The Australian Conservation Foundation (ACF) has started legal proceedings in the Federal Court of Australia relating to the environmental assessment of Woodside Energy’s giant Scarborough gas field development, seeking an injunction to restrain the operator’s offshore activities for this project.

The ACF wants the gas project offshore Western Australia halted until its impact on the Great Barrier Reef is assessed, with the foundation claiming Scarborough would cause an estimated 1.37 billion tonnes of greenhouse gas pollution over the next 25 years.

“Although the gas would be extracted off the coast of WA and much of it burned overseas, it would affect the Great Barrier Reef in Queensland by fuelling climate change, which is causing repeated coral bleaching events on the reef,” the ACF said.

Woodside pointed out that Scarborough has been the subject of rigorous environmental assessments by a range of regulators including the National Offshore Petroleum Safety & Environmental Management Authority (Nopsema); the Commonwealth Department of Agriculture, Water and the Environment; and the Western Australian Environmental Protection Authority.

“The Scarborough project is under way and proceeding to schedule after receiving all primary environmental approvals,” Woodside chief executive Meg O’Neill said.

The ACF countered that Scarborough has never been approved under Australia’s environment protection law because projects assessed by Nopsema are exempt from the national environment law.

However, that exemption does not apply if an offshore project is likely to have a significant impact on the World or National Heritage values of the Great Barrier Reef, the foundation said.

Climate bomb

“Scarborough’s gas is a climate bomb about to be detonated,” ACF chief executive Kelly O’Shanassy said.

“If it goes ahead, the Scarborough gas mine [sic] and its Pluto extension will produce vast quantities of climate-heating gas for the next quarter of a century.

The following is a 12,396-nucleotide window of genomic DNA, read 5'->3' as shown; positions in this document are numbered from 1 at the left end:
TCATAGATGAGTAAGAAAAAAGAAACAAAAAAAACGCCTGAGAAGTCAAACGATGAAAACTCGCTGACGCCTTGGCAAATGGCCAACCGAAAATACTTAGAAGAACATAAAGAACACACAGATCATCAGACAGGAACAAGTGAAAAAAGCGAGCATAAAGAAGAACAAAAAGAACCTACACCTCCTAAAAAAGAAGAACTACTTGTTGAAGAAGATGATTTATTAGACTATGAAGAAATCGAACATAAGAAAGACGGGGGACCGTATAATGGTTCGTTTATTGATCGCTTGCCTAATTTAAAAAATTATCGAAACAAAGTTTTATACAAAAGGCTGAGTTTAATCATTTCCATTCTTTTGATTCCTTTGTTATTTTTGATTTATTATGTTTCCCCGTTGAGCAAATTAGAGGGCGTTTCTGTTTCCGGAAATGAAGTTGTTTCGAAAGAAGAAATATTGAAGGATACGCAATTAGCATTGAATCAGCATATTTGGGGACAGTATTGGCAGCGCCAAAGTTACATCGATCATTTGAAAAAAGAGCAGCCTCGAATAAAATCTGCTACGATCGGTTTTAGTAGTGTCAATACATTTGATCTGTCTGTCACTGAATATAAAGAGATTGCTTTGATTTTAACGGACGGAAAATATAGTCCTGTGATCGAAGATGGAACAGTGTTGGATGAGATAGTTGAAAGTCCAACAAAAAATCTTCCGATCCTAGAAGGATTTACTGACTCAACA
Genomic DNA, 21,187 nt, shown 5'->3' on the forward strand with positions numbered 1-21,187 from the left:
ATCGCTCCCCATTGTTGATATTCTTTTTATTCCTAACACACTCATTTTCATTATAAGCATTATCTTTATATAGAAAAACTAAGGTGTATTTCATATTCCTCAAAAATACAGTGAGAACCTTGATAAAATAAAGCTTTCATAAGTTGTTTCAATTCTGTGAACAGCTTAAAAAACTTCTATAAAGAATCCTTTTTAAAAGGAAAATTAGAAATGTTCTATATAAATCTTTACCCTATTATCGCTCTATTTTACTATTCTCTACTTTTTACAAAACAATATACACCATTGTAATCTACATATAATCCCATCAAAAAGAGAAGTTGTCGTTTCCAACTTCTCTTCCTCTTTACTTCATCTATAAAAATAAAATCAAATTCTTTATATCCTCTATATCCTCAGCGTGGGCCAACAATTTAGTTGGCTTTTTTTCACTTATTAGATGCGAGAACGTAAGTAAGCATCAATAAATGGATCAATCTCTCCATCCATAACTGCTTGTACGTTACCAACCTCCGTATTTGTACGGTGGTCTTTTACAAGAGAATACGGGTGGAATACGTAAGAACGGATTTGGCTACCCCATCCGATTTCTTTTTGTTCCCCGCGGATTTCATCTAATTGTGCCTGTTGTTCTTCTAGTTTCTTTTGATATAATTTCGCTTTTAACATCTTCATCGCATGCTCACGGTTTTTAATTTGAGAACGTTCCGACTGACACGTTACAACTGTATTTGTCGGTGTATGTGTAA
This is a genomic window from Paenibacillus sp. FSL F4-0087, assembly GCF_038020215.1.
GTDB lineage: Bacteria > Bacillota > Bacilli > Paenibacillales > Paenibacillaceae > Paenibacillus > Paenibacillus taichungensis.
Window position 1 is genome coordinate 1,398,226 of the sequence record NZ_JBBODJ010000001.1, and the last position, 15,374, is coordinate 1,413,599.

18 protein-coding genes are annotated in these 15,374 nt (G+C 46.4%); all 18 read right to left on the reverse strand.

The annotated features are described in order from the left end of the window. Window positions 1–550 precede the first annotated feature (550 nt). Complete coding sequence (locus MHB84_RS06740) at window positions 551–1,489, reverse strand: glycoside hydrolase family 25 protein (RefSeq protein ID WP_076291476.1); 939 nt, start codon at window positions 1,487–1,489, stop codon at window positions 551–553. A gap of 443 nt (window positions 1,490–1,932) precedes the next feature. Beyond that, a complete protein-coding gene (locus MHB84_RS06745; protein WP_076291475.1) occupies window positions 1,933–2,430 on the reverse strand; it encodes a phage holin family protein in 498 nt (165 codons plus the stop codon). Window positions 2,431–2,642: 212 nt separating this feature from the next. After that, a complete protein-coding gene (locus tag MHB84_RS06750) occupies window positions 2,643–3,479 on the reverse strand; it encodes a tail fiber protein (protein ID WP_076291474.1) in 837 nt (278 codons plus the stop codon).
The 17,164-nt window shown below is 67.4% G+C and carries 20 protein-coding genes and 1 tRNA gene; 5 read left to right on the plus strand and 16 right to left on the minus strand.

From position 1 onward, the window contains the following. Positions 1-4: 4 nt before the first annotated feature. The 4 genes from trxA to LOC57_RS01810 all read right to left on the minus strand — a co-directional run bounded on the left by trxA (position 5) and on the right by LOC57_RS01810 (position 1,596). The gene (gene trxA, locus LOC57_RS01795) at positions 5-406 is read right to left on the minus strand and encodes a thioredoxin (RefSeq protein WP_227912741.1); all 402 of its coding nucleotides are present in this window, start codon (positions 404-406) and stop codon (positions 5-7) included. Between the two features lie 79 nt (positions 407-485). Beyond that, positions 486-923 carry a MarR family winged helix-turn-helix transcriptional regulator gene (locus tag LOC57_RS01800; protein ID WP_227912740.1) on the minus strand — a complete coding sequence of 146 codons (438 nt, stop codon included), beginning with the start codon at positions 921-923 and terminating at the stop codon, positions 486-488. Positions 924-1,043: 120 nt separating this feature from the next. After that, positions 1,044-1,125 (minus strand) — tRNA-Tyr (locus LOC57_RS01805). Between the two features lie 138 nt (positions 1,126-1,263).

“It would result in annual climate pollution equal to more than the annual pollution from 15 coal-fired power stations and release 1.37 billion tonnes of carbon over the next 25 years.”

O’Shanassy added that if its legal action relating to the Scarborough project were successful, it would be “highly influential” in establishing that all new fossil fuel projects must be assessed for the climate damage they would cause if they went ahead.

Scarborough, located some 375 kilometres off the coast of Western Australia, contains an estimated 11.1 trillion cubic feet of dry gas with only 0.1% carbon dioxide.

The field will be exploited via a floating production unit with eight wells drilled in the initial phase and 13 wells drilled over the entire life of the field.

Scarborough’s produced gas will be delivered to Woodside’s Pluto liquefied natural gas project via a new approximate 430-kilometre trunkline.

McDermott is constructing the FPU; Subsea Integration Alliance will supply subsea hardware, risers and flowlines; and Valaris will perform the development drilling.

Woodside has contracted Europipe for the trunk line pipe that will be installed by Saipem, while ABL will provide marine warranty services for construction, transportation and installation work.

Initial LNG exports from Scarborough’s feed gas are targeted for 2026.

“The project will deliver significant local and national benefits in the form of employment, tax revenue and reliable gas supply in the energy transition for decades to come,” added O’Neill.

“Woodside will vigorously defend its position in these proceedings.”

The ACF on Tuesday filed originating documents with the Federal Court in Melbourne.

The foundation will be represented in court by Richard Beasley SC, David Hume and Matthew Pudovskis alongside lawyers from the Environmental Defenders Office.